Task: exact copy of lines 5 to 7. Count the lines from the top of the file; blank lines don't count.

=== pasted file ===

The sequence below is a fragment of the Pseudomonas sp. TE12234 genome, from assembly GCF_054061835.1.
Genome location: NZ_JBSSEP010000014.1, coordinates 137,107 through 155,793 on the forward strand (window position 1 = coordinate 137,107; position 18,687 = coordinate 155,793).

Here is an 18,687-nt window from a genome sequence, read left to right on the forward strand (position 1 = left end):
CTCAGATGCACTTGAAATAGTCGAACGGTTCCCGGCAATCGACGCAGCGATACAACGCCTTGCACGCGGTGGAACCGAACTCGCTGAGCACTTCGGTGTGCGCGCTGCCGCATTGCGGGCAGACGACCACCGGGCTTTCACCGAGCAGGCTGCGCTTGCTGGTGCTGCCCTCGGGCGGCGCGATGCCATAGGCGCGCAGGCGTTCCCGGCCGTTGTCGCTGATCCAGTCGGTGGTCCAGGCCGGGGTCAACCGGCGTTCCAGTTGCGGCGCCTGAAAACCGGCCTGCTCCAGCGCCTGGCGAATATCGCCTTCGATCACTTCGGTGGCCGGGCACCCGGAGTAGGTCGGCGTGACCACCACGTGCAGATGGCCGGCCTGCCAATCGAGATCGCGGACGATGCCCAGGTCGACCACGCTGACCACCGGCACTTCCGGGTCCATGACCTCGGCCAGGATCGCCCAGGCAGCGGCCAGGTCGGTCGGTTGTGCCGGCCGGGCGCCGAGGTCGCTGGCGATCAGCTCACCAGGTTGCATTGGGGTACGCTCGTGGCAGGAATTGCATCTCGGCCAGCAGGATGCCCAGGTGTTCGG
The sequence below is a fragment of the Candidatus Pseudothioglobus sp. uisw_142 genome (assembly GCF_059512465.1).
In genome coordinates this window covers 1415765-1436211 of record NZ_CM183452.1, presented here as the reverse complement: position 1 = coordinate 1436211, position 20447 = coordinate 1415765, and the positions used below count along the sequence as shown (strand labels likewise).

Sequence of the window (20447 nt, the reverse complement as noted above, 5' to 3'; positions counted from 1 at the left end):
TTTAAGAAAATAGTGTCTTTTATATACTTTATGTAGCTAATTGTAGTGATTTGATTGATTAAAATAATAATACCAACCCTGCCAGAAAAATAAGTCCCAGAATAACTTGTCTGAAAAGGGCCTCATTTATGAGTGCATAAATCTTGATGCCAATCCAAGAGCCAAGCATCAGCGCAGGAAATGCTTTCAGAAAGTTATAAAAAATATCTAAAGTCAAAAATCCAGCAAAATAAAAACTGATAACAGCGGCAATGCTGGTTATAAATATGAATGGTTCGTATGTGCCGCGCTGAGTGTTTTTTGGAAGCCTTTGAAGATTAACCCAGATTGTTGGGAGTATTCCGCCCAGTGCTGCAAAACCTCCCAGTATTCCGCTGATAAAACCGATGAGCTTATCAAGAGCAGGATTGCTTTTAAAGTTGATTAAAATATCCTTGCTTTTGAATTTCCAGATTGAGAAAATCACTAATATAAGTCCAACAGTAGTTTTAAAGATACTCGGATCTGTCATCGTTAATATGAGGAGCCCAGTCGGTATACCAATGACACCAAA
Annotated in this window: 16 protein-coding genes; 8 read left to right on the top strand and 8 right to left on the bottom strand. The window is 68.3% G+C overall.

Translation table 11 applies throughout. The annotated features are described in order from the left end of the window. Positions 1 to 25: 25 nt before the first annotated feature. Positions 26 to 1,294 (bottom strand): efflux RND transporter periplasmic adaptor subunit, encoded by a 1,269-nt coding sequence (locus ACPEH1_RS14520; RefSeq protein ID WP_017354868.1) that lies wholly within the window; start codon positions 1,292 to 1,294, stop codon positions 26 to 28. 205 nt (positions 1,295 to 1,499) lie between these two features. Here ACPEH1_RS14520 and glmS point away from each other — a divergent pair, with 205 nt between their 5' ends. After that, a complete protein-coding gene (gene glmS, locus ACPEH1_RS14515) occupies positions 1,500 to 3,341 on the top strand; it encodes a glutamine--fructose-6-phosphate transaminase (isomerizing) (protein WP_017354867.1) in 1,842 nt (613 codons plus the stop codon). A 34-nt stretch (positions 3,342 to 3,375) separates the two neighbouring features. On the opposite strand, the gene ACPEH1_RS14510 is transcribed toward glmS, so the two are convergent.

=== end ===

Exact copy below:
The sequence below is a fragment of the Candidatus Pseudothioglobus sp. uisw_142 genome (assembly GCF_059512465.1).
In genome coordinates this window covers 1415765-1436211 of record NZ_CM183452.1, presented here as the reverse complement: position 1 = coordinate 1436211, position 20447 = coordinate 1415765, and the positions used below count along the sequence as shown (strand labels likewise).

Sequence of the window (20447 nt, the reverse complement as noted above, 5' to 3'; positions counted from 1 at the left end):